Ashton S. Phillips is an interdisciplinary artist based in Los Angeles, CA, working directly with the earth, water, pollution, taboo, and repair as primary materials.  He is interested in the wisdom hidden within the material environment, including our physical bodies, and in the promise of queer ecological praxis, including interspecies collaboration, embodied “play,” and speculative (un)making, as pathways for making meaning, building resiliency, and generating new forms of knowing/feeling/being in the late Capitalocene.   

Ashton’s work has been exhibited in museums, galleries, and artist-run spaces around the United States, including the Torrance Art Museum, SoLA Contemporary, Angles Gate Cultural Center, the Werby Gallery at Cal State Long Beach,

Nikki at Mehle Gallery in New Orleans, Louisiana, North Willows artist-run space in Montclair, NJ, Keep Contemporary, form & concept gallery, and the Museum of Encaustic Art, in Santa Fe, NM, The New Mexico Cancer Center, Ghostwolf Gallery, Southwest College of Visual Art, and Santa Maria de Vid Abbey in Albuquerque, NM, and Art123 Gallery and the University of New Mexico, Gallup, in Gallup, New Mexico.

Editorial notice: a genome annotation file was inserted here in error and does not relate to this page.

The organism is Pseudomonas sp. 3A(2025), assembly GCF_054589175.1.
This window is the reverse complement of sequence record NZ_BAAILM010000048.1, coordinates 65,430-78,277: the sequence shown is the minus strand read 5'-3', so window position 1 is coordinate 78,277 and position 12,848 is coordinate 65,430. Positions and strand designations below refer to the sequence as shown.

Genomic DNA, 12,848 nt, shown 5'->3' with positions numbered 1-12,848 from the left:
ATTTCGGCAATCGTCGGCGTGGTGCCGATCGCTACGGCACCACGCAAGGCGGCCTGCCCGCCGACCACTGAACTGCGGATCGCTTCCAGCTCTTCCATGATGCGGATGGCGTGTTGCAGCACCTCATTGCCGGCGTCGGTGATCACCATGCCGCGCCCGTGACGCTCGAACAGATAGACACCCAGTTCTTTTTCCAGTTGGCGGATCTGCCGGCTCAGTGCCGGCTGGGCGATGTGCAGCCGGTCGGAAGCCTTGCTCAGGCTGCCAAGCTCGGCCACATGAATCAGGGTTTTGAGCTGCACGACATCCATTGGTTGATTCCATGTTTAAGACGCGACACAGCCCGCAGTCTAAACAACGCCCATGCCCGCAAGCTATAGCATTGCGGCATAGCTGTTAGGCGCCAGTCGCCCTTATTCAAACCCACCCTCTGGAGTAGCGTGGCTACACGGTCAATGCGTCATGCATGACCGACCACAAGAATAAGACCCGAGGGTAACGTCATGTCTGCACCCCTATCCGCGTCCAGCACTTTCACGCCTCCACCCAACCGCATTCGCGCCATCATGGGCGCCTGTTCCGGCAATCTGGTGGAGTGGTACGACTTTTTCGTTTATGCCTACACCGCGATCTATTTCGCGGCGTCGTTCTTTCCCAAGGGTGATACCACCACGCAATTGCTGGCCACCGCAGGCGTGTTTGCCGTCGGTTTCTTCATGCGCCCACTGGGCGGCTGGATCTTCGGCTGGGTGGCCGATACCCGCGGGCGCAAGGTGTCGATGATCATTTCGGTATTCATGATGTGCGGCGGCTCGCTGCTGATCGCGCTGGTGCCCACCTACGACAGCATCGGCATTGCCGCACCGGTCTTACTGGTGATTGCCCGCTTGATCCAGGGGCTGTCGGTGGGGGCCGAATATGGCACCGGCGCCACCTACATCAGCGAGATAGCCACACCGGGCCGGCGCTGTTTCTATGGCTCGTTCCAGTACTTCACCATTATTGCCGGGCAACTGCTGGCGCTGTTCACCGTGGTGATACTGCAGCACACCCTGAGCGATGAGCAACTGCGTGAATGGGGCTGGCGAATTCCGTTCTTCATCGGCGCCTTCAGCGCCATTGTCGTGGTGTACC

Ashton’s public art commissions and participatory performances include Reflections, a 2020-21 participatory sound art installation in Glendale Central Park; breaking ground, a public performance and temporary land art installation among the landslide ruins of Sunken City on the coast of San Pedro, CA; and Helios Rising, a 170 x 7′ mural responding to the path of the sun in Albuquerque, NM.   

Ashton studied painting at the Pennsylvania Academy of Fine Art, anthropology and queer theory at the University of Maryland, where he served as the first trans president of the university’s LGBT student caucus, and interdisciplinary sculpture at the Maryland Institute College of Art’s MFA in Studio Art program, where he also taught undergraduate students in the interdisciplinary sculpture, fibers, and ceramics programs.

Ashton also holds a JD from George Washington University School of Law, where he developed a rigorous approach to material and documentary research, which continues to inform his curiosity-driven and research-based practice. During his time living on the Navajo Nation in Gallup, NM, Ashton also worked as a teaching artist at Gallup Family and Children’s Counseling, facilitating expressive and mindfulness-oriented art sessions for Native youth and young adults recovery from trauma.

Ashton is a current resident artist at Angels Gate Cultural Center in San Pedro, CA.

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